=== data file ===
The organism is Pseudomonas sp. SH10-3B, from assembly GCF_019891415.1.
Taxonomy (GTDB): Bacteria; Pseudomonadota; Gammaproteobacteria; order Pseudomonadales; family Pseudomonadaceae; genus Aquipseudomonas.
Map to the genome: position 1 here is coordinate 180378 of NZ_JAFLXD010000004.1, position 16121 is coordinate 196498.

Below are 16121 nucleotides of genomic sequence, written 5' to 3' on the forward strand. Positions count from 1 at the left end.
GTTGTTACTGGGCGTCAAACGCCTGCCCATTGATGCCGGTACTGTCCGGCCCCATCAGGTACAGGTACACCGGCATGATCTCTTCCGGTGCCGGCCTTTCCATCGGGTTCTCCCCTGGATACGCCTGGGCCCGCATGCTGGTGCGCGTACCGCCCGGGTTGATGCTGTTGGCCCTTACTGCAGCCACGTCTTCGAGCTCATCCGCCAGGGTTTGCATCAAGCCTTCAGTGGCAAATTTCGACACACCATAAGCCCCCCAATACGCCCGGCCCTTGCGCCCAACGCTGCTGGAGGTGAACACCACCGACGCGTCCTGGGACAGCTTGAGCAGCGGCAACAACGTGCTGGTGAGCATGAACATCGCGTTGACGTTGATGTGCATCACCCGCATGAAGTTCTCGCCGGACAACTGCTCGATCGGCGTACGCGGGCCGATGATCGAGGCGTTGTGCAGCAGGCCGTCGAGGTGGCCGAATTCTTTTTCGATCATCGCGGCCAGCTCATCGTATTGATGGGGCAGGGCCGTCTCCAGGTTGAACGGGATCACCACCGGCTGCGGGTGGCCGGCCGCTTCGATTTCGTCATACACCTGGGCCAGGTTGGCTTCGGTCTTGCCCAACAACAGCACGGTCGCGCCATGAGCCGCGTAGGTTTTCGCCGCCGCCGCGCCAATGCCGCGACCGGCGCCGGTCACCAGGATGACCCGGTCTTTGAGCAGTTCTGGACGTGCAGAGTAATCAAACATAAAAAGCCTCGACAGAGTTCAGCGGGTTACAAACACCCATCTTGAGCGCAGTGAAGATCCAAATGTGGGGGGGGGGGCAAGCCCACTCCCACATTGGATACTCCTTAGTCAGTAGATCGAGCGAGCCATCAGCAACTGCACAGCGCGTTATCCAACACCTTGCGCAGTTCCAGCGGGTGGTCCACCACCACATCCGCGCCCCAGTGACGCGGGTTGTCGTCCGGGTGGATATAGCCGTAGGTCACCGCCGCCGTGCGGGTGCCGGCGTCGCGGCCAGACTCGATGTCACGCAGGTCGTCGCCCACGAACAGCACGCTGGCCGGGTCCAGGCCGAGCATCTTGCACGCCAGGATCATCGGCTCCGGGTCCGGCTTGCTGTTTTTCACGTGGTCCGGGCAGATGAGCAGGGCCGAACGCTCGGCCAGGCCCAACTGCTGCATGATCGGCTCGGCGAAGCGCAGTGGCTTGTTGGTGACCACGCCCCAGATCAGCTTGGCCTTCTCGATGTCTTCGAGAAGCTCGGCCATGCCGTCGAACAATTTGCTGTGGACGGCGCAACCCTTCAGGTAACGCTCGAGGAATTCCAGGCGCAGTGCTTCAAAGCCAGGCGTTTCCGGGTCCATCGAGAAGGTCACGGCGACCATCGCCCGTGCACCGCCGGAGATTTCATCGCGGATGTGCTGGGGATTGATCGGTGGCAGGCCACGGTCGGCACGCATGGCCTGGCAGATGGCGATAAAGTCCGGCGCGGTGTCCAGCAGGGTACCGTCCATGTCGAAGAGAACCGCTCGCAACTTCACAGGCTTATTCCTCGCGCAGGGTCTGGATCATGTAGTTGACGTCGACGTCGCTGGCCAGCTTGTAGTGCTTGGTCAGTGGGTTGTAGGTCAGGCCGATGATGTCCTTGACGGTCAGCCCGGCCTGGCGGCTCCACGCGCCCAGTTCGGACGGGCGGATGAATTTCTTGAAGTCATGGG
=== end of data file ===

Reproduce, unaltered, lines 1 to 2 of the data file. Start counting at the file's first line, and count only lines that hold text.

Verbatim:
The organism is Pseudomonas sp. SH10-3B, from assembly GCF_019891415.1.
Taxonomy (GTDB): Bacteria; Pseudomonadota; Gammaproteobacteria; order Pseudomonadales; family Pseudomonadaceae; genus Aquipseudomonas.